How did that happen? Apparently in Korean there are multiple ways of referring to “you” and “I” depending on the status of the speaker and the person addressed. Just like Malay language, when a commoner addresses a royalty he would refer to himself as patek (slave) while the sultan refers to himself as beta (royal “we”). In English, it is only “I” and “you,” so the status barrier, or what cultural anthropologists refer to as power distance, is eliminated. Today, as a consequence of the English-only cockpit rule, Korea Airlines is one of the safest. A remarkable transformation!

Mahathir lamented that his greatest failure as Prime Minister [first time around, 1981-2003] was his inability to change Malay culture. That is pure hubris on his part to even think that he could do so. Had he been more modest, he could have effected significant changes in Malays by making us learn English. At least then we could address ourselves as “I” or “we” and not as slaves when addressing a member of the royalty. Then we would not have witnessed the laughable incongruity of former Mentri Besar Nizar of Perak addressing his sultan when when he (Nizar) disagreed with his sultan, “Patek memohon derhaka .... ” (I, your slave, beg to be treasonous with Your Majesty!) Malay language is just not equipped for such direct communications.

Many sultans sit on the governing boards of many important institutions. Could there be robust discussions in such meetings when everyone would be deferring to the sultan? Senior scholars, seasoned politicians, and hard-nosed corporate captains suddenly become meek and genuflect to the sultans and wait patiently to kiss their hands. [The 1MDB scandal just went past the sultans’ noses without as much as a sniff from them.]

If we communicate in English, it would be so much easier to say, “I am sorry Your Royal Highness, I respectfully disagree!” I challenge anyone to say that in Malay and then be brave enough to say it to a sultan! It just cannot be done; that is the constraint of our language and culture.

From my book Liberating The Malay Mind, ZI Publications, Petaling Jaya, 2013.

Sunday, July 22, 2018

How Can We Unite Malaysians When We Have These Separate School Systems?

Q&A:  Alif Ba Ta Conference 2011 (Cont’d)

Q2:  How can we unite Malaysians when we have these separate school systems?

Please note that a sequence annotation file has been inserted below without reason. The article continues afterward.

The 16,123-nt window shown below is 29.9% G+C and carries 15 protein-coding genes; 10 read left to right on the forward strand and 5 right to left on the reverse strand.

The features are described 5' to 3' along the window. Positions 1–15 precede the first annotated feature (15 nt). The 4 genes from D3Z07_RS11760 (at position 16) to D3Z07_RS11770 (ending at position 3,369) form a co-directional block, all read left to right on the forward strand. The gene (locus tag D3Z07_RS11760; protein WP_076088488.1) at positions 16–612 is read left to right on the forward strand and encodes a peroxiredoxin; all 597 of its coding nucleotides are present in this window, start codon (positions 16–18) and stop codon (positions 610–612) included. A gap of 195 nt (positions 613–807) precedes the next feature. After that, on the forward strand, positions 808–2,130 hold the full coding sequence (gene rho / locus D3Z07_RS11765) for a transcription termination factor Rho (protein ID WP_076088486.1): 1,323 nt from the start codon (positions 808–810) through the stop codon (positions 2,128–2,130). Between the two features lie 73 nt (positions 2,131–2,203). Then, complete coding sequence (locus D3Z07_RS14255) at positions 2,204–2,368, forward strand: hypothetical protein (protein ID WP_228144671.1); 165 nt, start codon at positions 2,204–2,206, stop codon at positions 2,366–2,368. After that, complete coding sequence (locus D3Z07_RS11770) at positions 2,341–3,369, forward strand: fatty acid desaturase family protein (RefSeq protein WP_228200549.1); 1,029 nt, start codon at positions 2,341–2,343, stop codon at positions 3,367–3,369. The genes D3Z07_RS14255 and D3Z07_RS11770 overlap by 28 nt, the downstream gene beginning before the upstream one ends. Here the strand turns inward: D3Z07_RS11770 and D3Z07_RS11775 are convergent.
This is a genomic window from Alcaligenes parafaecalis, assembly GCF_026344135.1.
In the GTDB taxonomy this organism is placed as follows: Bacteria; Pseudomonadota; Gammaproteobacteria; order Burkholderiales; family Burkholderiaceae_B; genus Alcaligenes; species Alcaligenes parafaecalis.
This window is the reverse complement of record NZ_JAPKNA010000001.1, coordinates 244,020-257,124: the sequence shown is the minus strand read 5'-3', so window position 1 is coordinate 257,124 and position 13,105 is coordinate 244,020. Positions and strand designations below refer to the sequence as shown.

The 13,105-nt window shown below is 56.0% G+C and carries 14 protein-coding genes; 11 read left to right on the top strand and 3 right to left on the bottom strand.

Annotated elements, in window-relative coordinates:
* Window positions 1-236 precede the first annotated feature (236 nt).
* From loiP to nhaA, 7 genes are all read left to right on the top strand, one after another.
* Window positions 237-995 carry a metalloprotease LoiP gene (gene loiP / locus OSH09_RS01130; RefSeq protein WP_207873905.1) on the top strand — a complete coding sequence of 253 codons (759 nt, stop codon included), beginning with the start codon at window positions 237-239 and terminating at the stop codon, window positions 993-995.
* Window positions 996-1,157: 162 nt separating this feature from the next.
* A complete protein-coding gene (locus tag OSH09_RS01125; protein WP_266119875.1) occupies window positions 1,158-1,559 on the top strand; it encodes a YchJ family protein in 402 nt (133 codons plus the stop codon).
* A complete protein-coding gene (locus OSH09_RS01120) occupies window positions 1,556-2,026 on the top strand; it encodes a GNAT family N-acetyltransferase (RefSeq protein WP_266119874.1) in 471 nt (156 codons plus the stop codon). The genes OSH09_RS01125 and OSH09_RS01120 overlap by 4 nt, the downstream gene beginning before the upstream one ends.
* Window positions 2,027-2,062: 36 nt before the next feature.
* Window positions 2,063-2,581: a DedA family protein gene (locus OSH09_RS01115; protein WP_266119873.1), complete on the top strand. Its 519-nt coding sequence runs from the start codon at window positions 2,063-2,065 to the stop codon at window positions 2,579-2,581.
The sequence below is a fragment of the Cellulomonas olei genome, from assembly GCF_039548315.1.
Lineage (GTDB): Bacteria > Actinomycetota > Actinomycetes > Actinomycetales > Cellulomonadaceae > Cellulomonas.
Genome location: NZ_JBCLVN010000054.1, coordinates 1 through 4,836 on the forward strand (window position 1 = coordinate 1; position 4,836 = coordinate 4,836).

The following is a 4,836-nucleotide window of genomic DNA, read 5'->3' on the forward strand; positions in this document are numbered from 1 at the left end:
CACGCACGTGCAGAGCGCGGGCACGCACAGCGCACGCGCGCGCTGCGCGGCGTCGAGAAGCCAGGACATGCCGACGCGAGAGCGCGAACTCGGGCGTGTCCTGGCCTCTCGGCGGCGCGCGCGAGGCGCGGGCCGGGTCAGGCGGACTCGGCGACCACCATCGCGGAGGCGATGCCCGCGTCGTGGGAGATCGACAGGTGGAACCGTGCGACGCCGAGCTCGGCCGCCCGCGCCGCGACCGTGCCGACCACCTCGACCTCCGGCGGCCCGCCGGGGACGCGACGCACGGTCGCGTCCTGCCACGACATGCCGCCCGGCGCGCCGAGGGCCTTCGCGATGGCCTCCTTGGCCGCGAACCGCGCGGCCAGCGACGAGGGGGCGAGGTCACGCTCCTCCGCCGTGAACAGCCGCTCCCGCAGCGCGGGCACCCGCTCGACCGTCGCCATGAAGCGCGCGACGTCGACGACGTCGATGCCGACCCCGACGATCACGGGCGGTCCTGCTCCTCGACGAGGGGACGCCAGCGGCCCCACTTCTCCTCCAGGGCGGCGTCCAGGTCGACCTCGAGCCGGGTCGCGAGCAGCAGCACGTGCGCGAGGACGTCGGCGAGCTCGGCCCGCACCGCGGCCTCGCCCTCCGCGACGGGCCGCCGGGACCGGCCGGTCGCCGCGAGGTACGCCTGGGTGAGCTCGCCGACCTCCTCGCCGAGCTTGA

MBM:  The underpinning of the national education policy, articulated in the Razak Report of 1956, was that if young Malaysians were to learn in the same language, read the same books, and have a shared understanding of our history, then we would all idolize the same heroes and subscribe to the same values. With that common base and shared goals, national unity would be that more achievable.

It was a reasonable assumption. Tun Razak’s national schools were a vast improvement over the then existing vernacular schools which most Malaysian children attended. At least they would now know more about Tunku Abdul Rahman than Nehru or Chiang Kai Shek, and could speak the national language, a significant achievement.

Instead of building on that system we let it deteriorate. Today we are even more segregated then during colonial rule.

Many factors contribute to this sad deplorable situation, among them the increasing Islamization and the de-emphasis of English in the national stream. I elaborated on this in my earlier book, An Education System Worthy of Malaysia (2003) and elsewhere. Today young Malaysians may be reading the same books and learning the same facts but they are not doing it together, with the Chinese attending Chinese schools and Malays, national schools. That is the crux of the problem.

I have a different perspective. I could not care less if we have a thousand school systems as long as young Malaysians from the different races are learning together in class, playing together on the school fields, and participating in the same school plays and bands, then we would more likely end up as a nation less segregated and consequently more united. I would focus on making our schools integrated, that is, their student body must reflect the general community. How that is best achieved is for each school to decide.

To encourage that I would reward through generous state funding those schools that are fully integrated so they could enhance their programs further and attract an even broader spectrum of Malaysians. To me, even if a school were to use Swahili as the medium of instruction but it manages to attract a broad spectrum of Malaysian parents to enroll their children there, then that school should get full state funding. On the other hand any school that attracts only a narrow spectrum of Malaysians does not deserve any state support. That applies to Islamic as well as Tamil schools.

I am heartened by the increasing enrollment of Malays in Chinese schools. I prefer calling them Mandarin-medium national schools. They could further enhance their appeal to Malays by making their campuses more Malay-friendly, as with having halalcanteens. I am also not against bringing back state-funded English-medium schools provided that their enrolments reflect the greater Malaysian society. To me they would not be the “English” schools of old rather English-medium schools along the same line as that Swahili-medium national school.